Nvidia's 3rd-generation GeForce GTX260 features a new printed circuit board (PCB) design, set to reduce overall cost.
Expreview reports that the third-generation GTX260 design, codenamed P897/D10U-20, will feature changes that cuts down the manufacturing cost. This means changing the FBVDDQ power solution from 2-phase to single phase, reducing the overall PCD layer count from 10 to 8, and lowering the PCB board height down 1.5cm while keeping the original length. The MOSFET package will see an alteration as well, changing from LFPAK to DPAK. It's also likely that the BIOS ROM will diminish from 1M to 512K, and the DVI connector will receive modifications in order to cut costs even further.
In comparison to the P654 design, the newer P897 GeForce GTX260 is expected to save Nividia around $10 to $15, although the design could be mistaken for the GeForce 9800GTX+ (due to the GT200 and NVIO2 chip). Originally, the P654 layout reduced the number of PCB layers from 14 to 10 in comparison to the previous design, the P651; the design also removed the expensive Volterra chip to reduce cost. All versions use 55nm processing technology.
According to Expreview, the new product will be available in the third week of this month. Currently Chinese manufacturer Colorful is utilizing the P897 layout for the iGame Series' GeForce GTX260 card; the design replaces the TV-out connector with HDMI and also adds a set of overclocking jumpers. Modifications to PCB design not only reduce cost on behalf of the manufacturer, but the discount also trickles down to the consumer.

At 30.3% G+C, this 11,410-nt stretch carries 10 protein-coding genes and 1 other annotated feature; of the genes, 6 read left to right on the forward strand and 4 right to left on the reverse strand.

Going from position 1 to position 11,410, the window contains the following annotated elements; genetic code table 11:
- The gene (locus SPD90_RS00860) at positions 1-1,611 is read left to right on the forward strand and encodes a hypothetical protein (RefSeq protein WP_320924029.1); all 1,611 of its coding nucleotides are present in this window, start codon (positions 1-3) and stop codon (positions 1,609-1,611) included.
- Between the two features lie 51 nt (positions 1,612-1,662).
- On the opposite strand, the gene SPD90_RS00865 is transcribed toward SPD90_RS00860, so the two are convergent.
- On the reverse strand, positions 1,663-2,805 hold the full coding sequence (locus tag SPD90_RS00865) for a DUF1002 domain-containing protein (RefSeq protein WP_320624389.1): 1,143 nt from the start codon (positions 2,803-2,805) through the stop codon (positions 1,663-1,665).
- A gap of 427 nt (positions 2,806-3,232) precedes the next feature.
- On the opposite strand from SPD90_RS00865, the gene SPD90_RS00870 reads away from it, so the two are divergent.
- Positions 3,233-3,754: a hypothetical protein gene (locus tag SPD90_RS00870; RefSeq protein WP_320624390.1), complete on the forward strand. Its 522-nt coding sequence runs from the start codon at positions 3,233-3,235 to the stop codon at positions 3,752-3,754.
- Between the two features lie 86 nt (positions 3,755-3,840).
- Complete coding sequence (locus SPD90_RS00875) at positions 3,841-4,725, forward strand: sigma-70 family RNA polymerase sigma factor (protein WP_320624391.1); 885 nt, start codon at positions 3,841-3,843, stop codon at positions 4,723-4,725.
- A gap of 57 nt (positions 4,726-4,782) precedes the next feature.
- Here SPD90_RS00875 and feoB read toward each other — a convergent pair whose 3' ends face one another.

Yes, the boards cost $15 in parts to make. Never mind that the first board they made cost them $80 million, it's the cost to make one *today* that matters, right? In related news, would you like to be the person to buy the $80 million GeForce GTX360 when it comes out?
In case you were completely oblivious to everything around you (on this site especially) there isn't a whole lot of margin on graphics cards since there is stiff competition both within the market (AMD vs Nvidia) and external pressure (Xbox, PS3, Wii) for the consumer's money.
The interesting part will be to see how much this potentially reduces the price for the consumer. I'd love to get into a new GTX 260 or better, but frankly my 8800GTS 512MB does fine for everything I play, and I can't see spending the money they want for the new GTX line.
Either way, this is potentially good news for us consumers.
Hmm, I see a flaw in this logic, but it is nVidia's product.
Albeit I have read in numerous reviews that Nvidia's 55nm designs are equally efficient on heat & power usage as ATI's 45nm chips. Despite, I don't want that extra bit of improvement to really sweeten the deal.
2 phase to single phase. This doesn't sound like a good idea to me.
I want prices to come down, but price drops for enthusiast level products should come from improved parts, improved packaging, and better processes, not cost cutting that degrades the actual end product. Maybe the real reason for the change is that they are now moving it down the scale, but I do not see $15 moving it down far enough to reach mainstream card buyers, which would be below $150 according to most charts I see.